In 1857, a group of community leaders recognized the need for medical services among the immigrant community and came together to found the German Dispensary. Since then, Lenox Hill Hospital’s physicians, nurses and staff have cared for millions of patients and their families, earning a national reputation for medical innovation and outstanding care.
Today, Lenox Hill Hospital is internationally recognized for excellence in cardiovascular care, orthopaedic surgery, sports medicine, maternal and child health, bariatric surgery as well as ophthalmology and otolaryngology, among other services. The hospital is committed to the highest standards of medical education, cutting edge clinical research and innovative community outreach programs. Each year, Lenox Hill Hospital treats over 325,000 patients.
1857: On January 19th, the German Dispensary, later renamed Lenox Hill Hospital, is founded.
On May 28th, the facility at 132 Canal Street opens to the public.
1862: The German Dispensary moves to larger quarters at 8 East Third Street to accommodate the 10,000 patients treated each year.
1863: Ernst Krackowitzer, MD, a co-founder of the German Dispensary, serves as a Special Inspector of Hospitals and as Consulting Surgeon to the Union Army during the American Civil War.
1868: The new German Hospital and Dispensary opens at Fourth Avenue (Park Avenue) and 77th Street.
1887: Four young German-American women form the hospital’s first Nurses Training School class.
1890: The horse-drawn ambulance is kept at the ready in a livery stable on East 77th Street near First Avenue.
1906: A School of Nursing graduate, known as the “Sea Nurse,” is the first U.S. nurse employed by a cruise line.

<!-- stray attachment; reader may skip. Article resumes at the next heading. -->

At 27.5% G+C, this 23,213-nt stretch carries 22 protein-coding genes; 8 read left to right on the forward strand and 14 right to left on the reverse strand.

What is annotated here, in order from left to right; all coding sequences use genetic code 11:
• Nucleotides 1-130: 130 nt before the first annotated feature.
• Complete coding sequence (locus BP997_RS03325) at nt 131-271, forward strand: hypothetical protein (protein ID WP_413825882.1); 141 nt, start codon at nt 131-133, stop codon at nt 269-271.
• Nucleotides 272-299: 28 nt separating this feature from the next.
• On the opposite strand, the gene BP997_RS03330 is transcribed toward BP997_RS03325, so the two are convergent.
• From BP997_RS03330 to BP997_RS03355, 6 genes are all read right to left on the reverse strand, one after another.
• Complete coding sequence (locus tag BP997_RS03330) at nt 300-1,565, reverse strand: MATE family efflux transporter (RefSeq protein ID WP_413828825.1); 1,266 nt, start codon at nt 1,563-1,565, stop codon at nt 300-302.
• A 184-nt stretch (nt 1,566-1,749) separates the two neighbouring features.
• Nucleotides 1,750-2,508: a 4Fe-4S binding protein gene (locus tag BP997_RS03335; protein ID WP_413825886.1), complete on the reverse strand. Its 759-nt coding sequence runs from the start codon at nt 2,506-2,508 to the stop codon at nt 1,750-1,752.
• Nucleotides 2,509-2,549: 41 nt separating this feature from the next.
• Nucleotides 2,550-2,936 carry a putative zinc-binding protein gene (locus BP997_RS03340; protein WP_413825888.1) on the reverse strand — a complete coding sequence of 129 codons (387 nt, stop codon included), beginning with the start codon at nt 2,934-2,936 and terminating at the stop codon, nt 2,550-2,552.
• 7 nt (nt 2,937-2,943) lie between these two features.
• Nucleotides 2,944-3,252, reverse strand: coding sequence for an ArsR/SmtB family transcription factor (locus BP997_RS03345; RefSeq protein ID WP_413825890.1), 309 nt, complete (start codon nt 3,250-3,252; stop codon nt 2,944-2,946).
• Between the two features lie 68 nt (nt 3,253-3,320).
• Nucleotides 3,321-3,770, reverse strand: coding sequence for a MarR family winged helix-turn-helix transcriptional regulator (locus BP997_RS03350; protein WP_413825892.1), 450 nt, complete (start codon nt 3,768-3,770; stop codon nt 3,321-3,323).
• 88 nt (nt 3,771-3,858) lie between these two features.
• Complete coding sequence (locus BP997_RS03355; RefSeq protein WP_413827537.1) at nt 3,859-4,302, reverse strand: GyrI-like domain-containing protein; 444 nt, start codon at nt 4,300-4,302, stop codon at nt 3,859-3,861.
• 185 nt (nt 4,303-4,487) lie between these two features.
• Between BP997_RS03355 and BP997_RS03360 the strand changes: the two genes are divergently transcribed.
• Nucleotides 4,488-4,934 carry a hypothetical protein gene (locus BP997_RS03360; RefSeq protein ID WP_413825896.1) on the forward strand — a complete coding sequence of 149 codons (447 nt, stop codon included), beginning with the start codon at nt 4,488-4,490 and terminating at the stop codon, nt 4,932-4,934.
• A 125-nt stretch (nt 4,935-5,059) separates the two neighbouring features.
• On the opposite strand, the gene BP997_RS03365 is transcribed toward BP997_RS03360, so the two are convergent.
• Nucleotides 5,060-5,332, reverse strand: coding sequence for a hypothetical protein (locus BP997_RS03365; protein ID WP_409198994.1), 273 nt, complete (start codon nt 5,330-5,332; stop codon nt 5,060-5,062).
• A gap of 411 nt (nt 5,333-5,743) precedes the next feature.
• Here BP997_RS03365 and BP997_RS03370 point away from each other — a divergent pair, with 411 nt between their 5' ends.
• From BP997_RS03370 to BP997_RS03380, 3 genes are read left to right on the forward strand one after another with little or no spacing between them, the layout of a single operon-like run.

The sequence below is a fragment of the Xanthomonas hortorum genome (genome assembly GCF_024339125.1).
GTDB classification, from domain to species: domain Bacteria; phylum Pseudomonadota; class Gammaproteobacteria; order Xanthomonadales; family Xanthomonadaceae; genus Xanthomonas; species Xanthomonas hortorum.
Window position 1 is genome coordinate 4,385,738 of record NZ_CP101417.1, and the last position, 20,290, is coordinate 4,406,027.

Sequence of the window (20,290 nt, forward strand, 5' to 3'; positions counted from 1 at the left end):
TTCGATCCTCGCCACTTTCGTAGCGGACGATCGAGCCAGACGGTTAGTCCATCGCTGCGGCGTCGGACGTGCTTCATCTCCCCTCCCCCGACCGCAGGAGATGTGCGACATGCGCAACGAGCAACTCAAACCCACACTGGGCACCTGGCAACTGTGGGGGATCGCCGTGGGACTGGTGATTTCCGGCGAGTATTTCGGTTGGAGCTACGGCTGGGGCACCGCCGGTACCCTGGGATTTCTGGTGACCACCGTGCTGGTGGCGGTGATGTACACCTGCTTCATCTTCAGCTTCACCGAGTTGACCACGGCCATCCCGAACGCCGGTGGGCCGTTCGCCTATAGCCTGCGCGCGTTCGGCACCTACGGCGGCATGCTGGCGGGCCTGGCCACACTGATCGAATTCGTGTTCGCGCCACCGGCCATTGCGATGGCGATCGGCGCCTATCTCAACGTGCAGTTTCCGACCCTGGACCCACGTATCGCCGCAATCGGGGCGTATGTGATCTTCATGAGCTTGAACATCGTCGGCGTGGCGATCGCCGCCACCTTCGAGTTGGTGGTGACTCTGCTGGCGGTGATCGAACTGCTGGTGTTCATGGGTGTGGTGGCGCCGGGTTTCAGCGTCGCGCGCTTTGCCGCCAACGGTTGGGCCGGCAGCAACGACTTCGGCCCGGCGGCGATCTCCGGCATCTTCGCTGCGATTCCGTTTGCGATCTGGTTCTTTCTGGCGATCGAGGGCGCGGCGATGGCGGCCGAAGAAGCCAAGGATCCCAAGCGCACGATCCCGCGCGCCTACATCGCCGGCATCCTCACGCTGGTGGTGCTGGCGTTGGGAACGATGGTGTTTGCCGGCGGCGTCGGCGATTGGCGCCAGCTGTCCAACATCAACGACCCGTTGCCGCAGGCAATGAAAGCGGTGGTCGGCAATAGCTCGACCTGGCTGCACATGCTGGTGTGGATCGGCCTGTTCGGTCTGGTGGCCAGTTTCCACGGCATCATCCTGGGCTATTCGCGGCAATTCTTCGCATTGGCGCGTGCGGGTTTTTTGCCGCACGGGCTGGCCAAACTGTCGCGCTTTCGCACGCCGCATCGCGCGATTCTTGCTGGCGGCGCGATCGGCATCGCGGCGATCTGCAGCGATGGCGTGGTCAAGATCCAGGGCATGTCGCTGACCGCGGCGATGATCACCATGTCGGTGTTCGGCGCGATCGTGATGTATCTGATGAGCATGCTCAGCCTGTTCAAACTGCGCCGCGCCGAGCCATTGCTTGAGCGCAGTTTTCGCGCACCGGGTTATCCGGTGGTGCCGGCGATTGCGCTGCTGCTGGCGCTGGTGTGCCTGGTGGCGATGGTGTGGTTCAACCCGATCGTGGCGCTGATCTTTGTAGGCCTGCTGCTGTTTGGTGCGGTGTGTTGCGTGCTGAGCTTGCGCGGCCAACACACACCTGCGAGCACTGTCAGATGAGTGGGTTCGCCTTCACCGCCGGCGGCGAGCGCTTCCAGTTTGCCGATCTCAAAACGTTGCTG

1907: The hospital establishes the first physical therapy department in the U.S.
1908: The hospital opens the first tuberculosis division in New York City.
1909: The 40th anniversary celebration of the hospital Alumni Association is held at the Waldorf Astoria Hotel on November 13, 1909.
1918: In July, the German Hospital is renamed Lenox Hill Hospital.
1931: Prime Minister Winston Churchill of Great Britain is treated at Lenox Hill Hospital for serious injuries suffered when he was hit by a car while crossing Park Avenue.
1933: The hospital establishes a maternity service, opens a cancer clinic, and makes final preparations for the debut of its heart clinic.
1938: The first angiocardiography in the country is performed at Lenox Hill Hospital.
1944: Emblematic of the patriotic sacrifice and commitment of many physicians, nurses and staff of Lenox Hill Hospital, Gerda Mulack, graduate of the School of Nursing, is shot down during the transportation of wounded soldiers from the front lines during World War II.
1955: Lenox Hill Hospital is one of the first hospitals in New York City to open a cardiac catheterization laboratory.
1957: The hospital creates one of the first intensive care units in New York City.
Nurses model historic uniforms to celebrate the 100th Anniversary of Lenox Hill Hospital.
1963: The appointment of Hugh R. K. Barber, MD, the world’s first ob/gyn oncologic surgeon and a pioneer in ovarian cancer research, as Chairman of the Department of Obstetrics and Gynecology, solidifies Lenox Hill Hospital's reputation as an innovative leader in medical treatment and care for women.
1967: The hospital opens the first cardiac care unit in the New York metropolitan area.
1969: Margaret Mead delivers the commencement address during the graduation exercises for the School of Nursing.
1973: The Nicholas Institute of Sports Medicine and Athletic Trauma, the first hospital-based center in the nation for the study of sports medicine, is established under the leadership of James Nicholas, MD, then the hospital’s Director of Orthopaedic Surgery.